Most Evangelicals are polite, kind, decent people. Most Evangelicals are nothing like hate mongers Bryan Fischer, Franklin Graham, Pat Robertson, James Dobson, or the local street preacher. Most Evangelicals try to get along with others and do their best to integrate into society. When I go to the store to shop, buy groceries, get my car repaired, etc. I know that most of the people waiting on me are Christian. And here in God’s country, most of them are Evangelical.
But, here’s the thing. Behind the polite, kind, decent, loving faces are hateful, judgmental beliefs. As I stated several years ago, there is little difference between the beliefs of the late Fred Phelps and Baptist seminary president and preacher Al Mohler. The beliefs of the Phelps clan and Westboro Baptist Church are not much different from the beliefs of the Duggars. Some may smile and be polite and others might angrily scream, but both believe that every non-Christian who dies will go to Hell and be tortured by God for eternity. (Please see What Kind of Christian Are You?)
In 2015, Ana Marie Cox, a writer for The Daily Beast, wrote an article that exposes polite Evangelicalism for what it is:
The fight over Indiana’s Religious Freedom Restoration Act has pulled back the curtain on the Polite Right.
Beltway-centric but not moderate, these cautious spokesmen for civility do not practice your drunk uncle’s bigotry. They endorse a more soft-spoken and socially acceptable kind of prejudice. This prejudice comes clothed in talk of tolerance and piety, appeals to fairness and freedom.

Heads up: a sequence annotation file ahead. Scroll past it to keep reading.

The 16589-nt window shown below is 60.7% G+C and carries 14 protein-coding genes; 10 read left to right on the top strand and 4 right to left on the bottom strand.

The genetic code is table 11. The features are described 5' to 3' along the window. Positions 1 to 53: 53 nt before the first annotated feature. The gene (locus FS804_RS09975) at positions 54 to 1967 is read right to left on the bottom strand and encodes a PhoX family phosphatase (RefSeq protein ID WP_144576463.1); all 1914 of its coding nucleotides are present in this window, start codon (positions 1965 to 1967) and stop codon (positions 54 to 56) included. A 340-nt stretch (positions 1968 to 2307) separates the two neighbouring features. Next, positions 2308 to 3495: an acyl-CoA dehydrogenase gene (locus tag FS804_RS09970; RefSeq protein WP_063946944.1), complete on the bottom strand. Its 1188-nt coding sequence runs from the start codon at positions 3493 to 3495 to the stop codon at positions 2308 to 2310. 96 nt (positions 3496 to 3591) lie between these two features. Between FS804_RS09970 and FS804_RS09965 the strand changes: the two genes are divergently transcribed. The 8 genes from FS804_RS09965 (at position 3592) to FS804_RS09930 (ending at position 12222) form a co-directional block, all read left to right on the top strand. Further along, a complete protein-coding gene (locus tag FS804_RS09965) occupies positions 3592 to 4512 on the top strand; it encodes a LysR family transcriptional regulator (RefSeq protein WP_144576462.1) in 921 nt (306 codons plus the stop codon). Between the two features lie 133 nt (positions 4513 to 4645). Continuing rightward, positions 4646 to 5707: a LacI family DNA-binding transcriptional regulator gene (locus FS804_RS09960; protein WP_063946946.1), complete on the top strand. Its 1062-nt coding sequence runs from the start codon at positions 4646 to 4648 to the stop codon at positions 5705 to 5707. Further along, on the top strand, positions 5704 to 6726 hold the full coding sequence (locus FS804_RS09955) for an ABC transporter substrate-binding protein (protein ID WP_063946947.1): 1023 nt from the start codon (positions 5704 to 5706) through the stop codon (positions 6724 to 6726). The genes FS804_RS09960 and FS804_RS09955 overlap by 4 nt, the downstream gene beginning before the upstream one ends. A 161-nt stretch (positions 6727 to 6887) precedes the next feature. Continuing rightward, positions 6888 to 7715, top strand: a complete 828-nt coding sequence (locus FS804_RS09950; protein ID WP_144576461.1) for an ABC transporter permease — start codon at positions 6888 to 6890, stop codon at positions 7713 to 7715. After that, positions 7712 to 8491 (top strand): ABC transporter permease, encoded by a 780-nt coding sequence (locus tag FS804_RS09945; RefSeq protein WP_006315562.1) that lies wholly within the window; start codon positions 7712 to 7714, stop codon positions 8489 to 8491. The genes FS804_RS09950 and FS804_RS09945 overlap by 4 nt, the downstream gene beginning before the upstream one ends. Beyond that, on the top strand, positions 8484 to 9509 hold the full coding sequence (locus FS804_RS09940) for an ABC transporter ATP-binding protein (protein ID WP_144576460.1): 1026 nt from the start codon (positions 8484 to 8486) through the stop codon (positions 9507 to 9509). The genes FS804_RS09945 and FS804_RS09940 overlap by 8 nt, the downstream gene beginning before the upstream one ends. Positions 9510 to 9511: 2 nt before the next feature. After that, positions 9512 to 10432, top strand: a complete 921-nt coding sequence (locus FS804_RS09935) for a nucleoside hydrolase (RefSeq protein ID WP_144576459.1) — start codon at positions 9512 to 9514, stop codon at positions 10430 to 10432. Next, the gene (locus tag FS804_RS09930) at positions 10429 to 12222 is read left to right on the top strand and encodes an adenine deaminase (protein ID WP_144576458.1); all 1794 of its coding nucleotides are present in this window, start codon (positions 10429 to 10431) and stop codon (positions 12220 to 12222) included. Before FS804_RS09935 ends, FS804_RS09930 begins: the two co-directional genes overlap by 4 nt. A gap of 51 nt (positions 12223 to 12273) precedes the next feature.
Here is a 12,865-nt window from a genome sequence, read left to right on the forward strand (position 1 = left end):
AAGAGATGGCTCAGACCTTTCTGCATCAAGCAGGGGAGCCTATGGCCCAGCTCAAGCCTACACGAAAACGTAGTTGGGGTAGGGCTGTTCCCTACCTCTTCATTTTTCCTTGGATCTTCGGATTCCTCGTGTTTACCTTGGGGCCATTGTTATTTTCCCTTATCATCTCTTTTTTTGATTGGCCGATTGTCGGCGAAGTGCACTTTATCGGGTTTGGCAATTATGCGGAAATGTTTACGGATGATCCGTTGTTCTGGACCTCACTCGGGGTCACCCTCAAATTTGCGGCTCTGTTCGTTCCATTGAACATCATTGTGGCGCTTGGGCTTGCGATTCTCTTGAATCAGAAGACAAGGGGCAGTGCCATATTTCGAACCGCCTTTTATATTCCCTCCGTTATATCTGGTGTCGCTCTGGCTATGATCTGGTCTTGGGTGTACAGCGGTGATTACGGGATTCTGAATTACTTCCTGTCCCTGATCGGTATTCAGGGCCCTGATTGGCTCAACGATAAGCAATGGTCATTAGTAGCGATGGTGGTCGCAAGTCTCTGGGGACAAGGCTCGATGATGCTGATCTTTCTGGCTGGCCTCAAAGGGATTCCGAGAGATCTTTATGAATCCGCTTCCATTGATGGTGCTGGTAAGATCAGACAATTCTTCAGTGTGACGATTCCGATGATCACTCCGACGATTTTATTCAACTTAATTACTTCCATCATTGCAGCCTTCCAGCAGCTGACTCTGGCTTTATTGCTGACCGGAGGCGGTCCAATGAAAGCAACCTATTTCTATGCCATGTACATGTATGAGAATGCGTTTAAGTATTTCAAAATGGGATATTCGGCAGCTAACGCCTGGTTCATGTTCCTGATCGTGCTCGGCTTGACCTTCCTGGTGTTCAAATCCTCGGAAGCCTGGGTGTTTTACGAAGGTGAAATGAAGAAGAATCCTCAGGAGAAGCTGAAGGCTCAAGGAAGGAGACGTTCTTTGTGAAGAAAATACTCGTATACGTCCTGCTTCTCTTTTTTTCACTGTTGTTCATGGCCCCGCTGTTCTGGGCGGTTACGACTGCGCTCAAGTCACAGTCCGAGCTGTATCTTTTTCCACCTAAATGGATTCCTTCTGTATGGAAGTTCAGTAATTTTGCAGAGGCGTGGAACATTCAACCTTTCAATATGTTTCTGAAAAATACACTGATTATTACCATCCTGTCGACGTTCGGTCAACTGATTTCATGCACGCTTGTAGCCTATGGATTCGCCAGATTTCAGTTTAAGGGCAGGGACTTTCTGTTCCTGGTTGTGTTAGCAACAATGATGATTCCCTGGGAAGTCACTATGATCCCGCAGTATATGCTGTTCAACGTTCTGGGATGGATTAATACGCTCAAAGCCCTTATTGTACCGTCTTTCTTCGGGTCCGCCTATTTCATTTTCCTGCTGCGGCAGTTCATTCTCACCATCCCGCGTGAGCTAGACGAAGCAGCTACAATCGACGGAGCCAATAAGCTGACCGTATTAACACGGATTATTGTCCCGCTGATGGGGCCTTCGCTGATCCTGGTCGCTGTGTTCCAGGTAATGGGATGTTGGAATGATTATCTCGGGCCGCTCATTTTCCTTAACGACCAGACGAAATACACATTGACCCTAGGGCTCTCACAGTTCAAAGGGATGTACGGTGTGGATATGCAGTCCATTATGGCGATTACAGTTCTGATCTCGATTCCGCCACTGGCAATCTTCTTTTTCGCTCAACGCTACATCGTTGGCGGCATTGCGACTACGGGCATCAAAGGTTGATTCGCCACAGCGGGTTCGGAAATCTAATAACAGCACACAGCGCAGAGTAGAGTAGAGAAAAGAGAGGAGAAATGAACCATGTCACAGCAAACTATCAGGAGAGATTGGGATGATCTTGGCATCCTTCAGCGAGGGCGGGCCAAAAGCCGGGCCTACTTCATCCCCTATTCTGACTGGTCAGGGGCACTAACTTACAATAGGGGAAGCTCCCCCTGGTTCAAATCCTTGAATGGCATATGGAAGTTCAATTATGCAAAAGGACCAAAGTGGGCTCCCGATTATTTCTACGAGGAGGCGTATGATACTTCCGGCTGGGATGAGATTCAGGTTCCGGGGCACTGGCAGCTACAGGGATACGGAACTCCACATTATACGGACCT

They talk about faith and religious rights but what defenders of the pre-“fix” RFRA really wanted was the privilege of condoning bigotry without actually being associated with it. It’s more than a rhetorical sleight of hand to turn denial of service into an “infringement upon religious practice.” It’s Solomon sawing Lady Justice in half. Such an argument insists that theologically-condoned discrimination is somehow less hurtful than the normal, not-God-approved form. “You can still get married!” and “You can continue to deny service to those you see as morally unfit!” do not cancel each other out.
Indeed, many of those who supported Indiana’s original law recognized this—that denying service to gay couples is an impediment to their gaining full civil rights. The American Family Association’s Bryan Fischer, for one. Fischer is a nationally-syndicated radio host, not simply a lone fruitcake, even though the next exit down from his particular brand of crazy is the Westboro Baptist Church: His Twitter feed is full of references to “the Church of the Rainbow Jihad,” “same-sex cakes,” the “Gay Gestapo,” and several warnings that “Big Gay is not about ‘marriage equality’ but ‘homosexual supremacy.’”
It’s easy to mock the idea of “Big Gay” (what a size queen!), but Fischer’s logic is the perfect mirror to the argument of the law’s critics. All you have to do is scale down the hyperbole, and read “full civil rights” where Fischer fears “gay rule.” Indiana’s RFRA was intended to hamper the progress of “Big Gay and the Homosexual Supremacy” (my favorite Motown band). If the original RFRA had been implemented, the civil rights for LGTB individuals would have been diminished…